Ever since Affirmed nipped Alydar by a nose in the 1978 Belmont Stakes to win the Triple Crown, the horse racing world has been looking for another hero to claim the three races that define three-year olds.
The year after Affirmed secured his place in history, Spectacular Bid fell short of capturing the Triple Crown by finishing third in the Belmont Stakes. Many believe that Bid's attempt failed either because of a safety pin that became lodged in the colt's hoof or that jockey Ronnie Franklin gassed the horse early in the race.
Still, there was sure to be another Triple Crown winner. Except that there hasn't been. Pleasant Colony won the first two legs of the Triple Crown in 1981, but finished third in the Belmont by one and a half lengths to Summing. In 1987, Alysheba held off Bet Twice in the Kentucky Derby and Preakness before his arch-rival romped to a 14-length win in the Belmont.
Many other horses have since won the first two legs of the Triple Crown, namely Sunday Silence (1989), Silver Charm (1997), Real Quiet (1998), Charismatic (1999), War Emblem (2002), Funny Cide (2003), Smarty Jones (2004), and Big Brown (2008), only to have their hopes dashed in New York. Big Brown finished dead last in the Belmont as 38-1 long shot Da' Tara (a horse that Big Brown had beaten by 23.5 lengths in the Florida Derby) emerged as the spoiler.
The point is that winning the Triple Crown is near impossible despite the media hype and hope which is why there has only been 11 winners in 134 years.
Which brings us to 2010 Kentucky Derby winner Super Saver. Jockey Calvin Borel has already gone on record with his belief that his horse can and will win the Triple Crown. Calvin, while I know that you are excited (and should be) about winning your third Kentucky Derby in four years, let's look at just five reasons why you and Super Saver are a longer shot to complete the Triple Crown than Da' Tara was to win the Belmont.
Three races in six weeks is a grind. Just ask Smarty Jones, who had to retire after injuries sustained in the grueling 1.5 mile Belmont. There will be fresh horses who will enter the Preakness and the Belmont and have been bred and guided specifically for these races, while Super Saver will have been shipped from one track to the next.
Horses mature as time goes on. Many horses aren't even close to reaching their peak performance early in the year as a three year old. As the year goes on or often as four and five year olds, different horses emerge and 'hit their stride' as the poor cliche suggests.
For example, there was Risen Star who in 1998 finished third in the Kentucky Derby. Two weeks later he won the Preakness Stakes by 1.5 stakes. However, the son of Secretariat finally showed his legendary genes and true greatness in the Belmont in winning by 14.5 lengths and in the third fastest time in history.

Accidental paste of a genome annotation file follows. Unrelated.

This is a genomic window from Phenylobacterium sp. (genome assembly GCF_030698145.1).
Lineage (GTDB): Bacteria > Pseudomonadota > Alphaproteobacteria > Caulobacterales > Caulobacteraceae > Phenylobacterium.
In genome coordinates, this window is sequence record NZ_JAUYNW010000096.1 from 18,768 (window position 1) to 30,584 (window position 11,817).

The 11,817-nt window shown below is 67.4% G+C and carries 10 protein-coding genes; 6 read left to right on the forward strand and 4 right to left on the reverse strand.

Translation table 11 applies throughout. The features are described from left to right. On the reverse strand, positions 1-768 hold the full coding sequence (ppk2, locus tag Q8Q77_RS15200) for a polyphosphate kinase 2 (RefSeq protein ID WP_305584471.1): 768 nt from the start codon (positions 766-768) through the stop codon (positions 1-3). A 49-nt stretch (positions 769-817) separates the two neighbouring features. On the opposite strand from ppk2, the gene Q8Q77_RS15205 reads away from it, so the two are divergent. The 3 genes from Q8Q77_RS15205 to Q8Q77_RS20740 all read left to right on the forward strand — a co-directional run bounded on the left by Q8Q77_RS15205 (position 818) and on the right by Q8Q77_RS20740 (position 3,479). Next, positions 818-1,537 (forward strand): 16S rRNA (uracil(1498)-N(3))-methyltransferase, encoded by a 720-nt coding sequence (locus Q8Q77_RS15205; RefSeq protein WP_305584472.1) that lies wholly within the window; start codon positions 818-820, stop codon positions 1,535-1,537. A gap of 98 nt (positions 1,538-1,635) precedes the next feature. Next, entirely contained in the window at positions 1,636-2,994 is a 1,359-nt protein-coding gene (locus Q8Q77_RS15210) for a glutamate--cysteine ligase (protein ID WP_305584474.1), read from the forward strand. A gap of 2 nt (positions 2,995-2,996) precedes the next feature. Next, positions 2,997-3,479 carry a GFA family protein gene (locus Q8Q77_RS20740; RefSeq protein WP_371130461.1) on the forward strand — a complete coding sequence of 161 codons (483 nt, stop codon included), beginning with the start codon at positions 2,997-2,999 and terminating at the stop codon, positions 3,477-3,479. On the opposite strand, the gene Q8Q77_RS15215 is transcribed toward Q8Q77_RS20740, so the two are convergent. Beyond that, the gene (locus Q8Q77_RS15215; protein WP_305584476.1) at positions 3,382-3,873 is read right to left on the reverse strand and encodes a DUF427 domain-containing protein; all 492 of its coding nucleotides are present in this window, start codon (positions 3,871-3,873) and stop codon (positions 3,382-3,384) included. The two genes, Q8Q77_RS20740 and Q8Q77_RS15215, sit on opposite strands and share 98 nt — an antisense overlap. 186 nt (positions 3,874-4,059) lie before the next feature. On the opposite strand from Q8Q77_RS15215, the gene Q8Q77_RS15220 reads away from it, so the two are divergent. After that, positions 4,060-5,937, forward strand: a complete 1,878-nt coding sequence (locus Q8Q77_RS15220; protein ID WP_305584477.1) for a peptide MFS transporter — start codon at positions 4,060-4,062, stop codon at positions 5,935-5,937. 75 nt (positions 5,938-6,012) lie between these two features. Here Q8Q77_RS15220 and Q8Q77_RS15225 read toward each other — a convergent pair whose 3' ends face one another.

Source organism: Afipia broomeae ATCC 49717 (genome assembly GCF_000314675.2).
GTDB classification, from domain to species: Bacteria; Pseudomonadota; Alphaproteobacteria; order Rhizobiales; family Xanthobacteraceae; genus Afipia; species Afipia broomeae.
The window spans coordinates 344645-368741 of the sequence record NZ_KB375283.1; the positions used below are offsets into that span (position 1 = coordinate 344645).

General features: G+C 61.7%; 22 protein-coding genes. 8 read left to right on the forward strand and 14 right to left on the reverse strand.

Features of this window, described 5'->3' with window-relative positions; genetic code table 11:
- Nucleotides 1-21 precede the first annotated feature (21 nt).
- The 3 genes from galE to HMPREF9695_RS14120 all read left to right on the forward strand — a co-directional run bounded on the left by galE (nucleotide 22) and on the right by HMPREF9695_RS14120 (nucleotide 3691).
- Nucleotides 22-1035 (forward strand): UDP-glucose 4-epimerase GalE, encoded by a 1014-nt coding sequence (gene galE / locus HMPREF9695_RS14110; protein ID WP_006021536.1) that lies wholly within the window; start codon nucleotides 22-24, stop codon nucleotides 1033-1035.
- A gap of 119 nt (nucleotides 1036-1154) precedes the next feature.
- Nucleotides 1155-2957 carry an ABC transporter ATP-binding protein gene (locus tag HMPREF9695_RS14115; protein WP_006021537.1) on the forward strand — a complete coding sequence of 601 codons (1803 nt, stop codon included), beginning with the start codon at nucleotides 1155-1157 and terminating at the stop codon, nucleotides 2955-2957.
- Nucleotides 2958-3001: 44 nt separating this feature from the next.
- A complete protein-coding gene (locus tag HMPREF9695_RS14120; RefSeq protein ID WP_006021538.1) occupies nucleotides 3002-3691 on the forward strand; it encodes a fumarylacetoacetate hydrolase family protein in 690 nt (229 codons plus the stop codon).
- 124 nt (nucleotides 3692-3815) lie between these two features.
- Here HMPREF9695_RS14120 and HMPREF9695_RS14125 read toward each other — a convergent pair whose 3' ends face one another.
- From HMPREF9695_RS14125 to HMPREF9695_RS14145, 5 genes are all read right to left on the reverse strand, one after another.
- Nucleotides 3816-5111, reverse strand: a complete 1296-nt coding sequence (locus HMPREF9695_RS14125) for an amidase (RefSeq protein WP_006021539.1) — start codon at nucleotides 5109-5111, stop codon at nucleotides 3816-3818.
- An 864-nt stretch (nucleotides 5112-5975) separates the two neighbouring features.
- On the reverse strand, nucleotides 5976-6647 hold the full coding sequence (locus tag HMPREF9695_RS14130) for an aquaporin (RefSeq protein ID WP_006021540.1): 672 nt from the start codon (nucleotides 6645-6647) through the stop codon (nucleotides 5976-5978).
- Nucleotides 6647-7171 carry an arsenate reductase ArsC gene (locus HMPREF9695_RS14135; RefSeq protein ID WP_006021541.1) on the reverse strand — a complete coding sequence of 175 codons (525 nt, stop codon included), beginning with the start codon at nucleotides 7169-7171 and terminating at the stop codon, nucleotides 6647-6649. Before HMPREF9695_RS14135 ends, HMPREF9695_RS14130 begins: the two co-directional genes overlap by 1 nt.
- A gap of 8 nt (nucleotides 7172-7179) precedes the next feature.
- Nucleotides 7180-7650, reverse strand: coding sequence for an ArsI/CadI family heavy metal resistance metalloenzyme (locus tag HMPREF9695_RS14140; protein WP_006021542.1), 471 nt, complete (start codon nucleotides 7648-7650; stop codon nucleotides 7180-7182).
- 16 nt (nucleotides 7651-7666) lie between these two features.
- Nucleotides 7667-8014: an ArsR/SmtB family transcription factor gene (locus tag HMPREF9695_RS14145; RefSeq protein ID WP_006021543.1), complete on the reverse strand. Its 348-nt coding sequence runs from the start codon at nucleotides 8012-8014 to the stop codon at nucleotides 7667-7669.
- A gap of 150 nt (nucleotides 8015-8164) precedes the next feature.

Borel may be a rail-riding specialist but it doesn't necessarily work for all three races. Borel has claimed that the home of the Kentucky Derby, Churchill Downs is very close in dimension and design to the Delta Downs track in Louisiana where he became a professional. In particular, the Belmont is bigger and its dimensions make it harder to hug the rail. A decrease in the amount of competitors (there are typically fewer entries for the Belmont) will also likely mean plenty of space to run for most if not all the horses.
Other jockeys, trainers, and even horse owners will want to stop Borel and Super Saver's quest for horse racing immortality at all costs. It could be jealously, being bothered by Borel's bravado, or just natural competitive fire, but bet that as badly as horse racing might need a Triple Crown winner, the people (and the for that matter the horses) involved in the upcoming races aren't going to just give it away.
Consider the following quote from jockey Kent Desormeaux, after Borel boasted before the Belmont last year that he would become the first jockey to win the Triple Crown on two different horses. "He should keep those things to himself, just ask Big Brown," Desormeaux (who was Big Brown's jockey and blamed for the horse's poor performance in the Belmont) said. By the way, Borel finished third on Mine That Bird after his prediction.
Super Saver is not a special horse. Certainly, I'll change my mind if he somehow wins the Triple Crown, but he won the Kentucky Derby in the slop without a clear favorite in the field and in average fashion (2.5-length margin of victory). Odds on favorite Eskendereya was scratched earlier in the week and later retired due to a a leg injury).
More importantly, this was just Super Saver's third victory in seven starts. Two victories and a second place have occurred on wet surfaces. I guess it could rain for the next two legs of the Triple Crown, but don't break out the umbrellas just yet. Maybe the horse is emerging at the right time as Borel claims but we haven't seen any show of dominance yet.
The bottom line is that while much of America would like to see a Triple Crown winner desperately (myself included), save your hopes for some horse other than Super Saver.